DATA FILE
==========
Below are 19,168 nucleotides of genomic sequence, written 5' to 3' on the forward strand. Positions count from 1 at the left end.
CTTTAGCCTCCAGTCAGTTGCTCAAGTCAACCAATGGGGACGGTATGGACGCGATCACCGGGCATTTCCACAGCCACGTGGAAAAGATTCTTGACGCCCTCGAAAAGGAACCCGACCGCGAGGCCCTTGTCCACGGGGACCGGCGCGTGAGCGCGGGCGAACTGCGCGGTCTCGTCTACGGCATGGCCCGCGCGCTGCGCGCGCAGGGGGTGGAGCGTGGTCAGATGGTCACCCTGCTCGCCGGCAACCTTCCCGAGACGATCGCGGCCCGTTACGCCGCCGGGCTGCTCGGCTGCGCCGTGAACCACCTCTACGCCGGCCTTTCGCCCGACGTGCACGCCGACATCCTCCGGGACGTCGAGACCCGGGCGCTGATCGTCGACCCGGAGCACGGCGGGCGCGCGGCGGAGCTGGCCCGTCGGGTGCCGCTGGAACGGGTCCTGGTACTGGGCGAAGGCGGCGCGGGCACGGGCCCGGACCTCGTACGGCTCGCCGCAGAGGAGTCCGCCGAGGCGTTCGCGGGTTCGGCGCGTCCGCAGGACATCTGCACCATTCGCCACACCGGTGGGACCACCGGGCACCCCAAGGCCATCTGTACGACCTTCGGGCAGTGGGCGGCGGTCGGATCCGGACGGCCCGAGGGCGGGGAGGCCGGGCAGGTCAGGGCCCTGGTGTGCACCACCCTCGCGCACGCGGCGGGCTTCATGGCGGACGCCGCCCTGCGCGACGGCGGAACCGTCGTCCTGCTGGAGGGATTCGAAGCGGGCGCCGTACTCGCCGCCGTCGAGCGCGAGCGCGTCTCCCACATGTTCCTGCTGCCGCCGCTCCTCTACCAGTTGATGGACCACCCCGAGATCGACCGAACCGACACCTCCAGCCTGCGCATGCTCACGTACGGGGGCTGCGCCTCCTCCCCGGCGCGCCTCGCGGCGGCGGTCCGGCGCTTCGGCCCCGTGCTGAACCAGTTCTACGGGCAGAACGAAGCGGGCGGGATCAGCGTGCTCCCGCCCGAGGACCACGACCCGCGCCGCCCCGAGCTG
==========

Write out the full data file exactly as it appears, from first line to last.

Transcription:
Below are 19,168 nucleotides of genomic sequence, written 5' to 3' on the forward strand. Positions count from 1 at the left end.
CTTTAGCCTCCAGTCAGTTGCTCAAGTCAACCAATGGGGACGGTATGGACGCGATCACCGGGCATTTCCACAGCCACGTGGAAAAGATTCTTGACGCCCTCGAAAAGGAACCCGACCGCGAGGCCCTTGTCCACGGGGACCGGCGCGTGAGCGCGGGCGAACTGCGCGGTCTCGTCTACGGCATGGCCCGCGCGCTGCGCGCGCAGGGGGTGGAGCGTGGTCAGATGGTCACCCTGCTCGCCGGCAACCTTCCCGAGACGATCGCGGCCCGTTACGCCGCCGGGCTGCTCGGCTGCGCCGTGAACCACCTCTACGCCGGCCTTTCGCCCGACGTGCACGCCGACATCCTCCGGGACGTCGAGACCCGGGCGCTGATCGTCGACCCGGAGCACGGCGGGCGCGCGGCGGAGCTGGCCCGTCGGGTGCCGCTGGAACGGGTCCTGGTACTGGGCGAAGGCGGCGCGGGCACGGGCCCGGACCTCGTACGGCTCGCCGCAGAGGAGTCCGCCGAGGCGTTCGCGGGTTCGGCGCGTCCGCAGGACATCTGCACCATTCGCCACACCGGTGGGACCACCGGGCACCCCAAGGCCATCTGTACGACCTTCGGGCAGTGGGCGGCGGTCGGATCCGGACGGCCCGAGGGCGGGGAGGCCGGGCAGGTCAGGGCCCTGGTGTGCACCACCCTCGCGCACGCGGCGGGCTTCATGGCGGACGCCGCCCTGCGCGACGGCGGAACCGTCGTCCTGCTGGAGGGATTCGAAGCGGGCGCCGTACTCGCCGCCGTCGAGCGCGAGCGCGTCTCCCACATGTTCCTGCTGCCGCCGCTCCTCTACCAGTTGATGGACCACCCCGAGATCGACCGAACCGACACCTCCAGCCTGCGCATGCTCACGTACGGGGGCTGCGCCTCCTCCCCGGCGCGCCTCGCGGCGGCGGTCCGGCGCTTCGGCCCCGTGCTGAACCAGTTCTACGGGCAGAACGAAGCGGGCGGGATCAGCGTGCTCCCGCCCGAGGACCACGACCCGCGCCGCCCCGAGCTG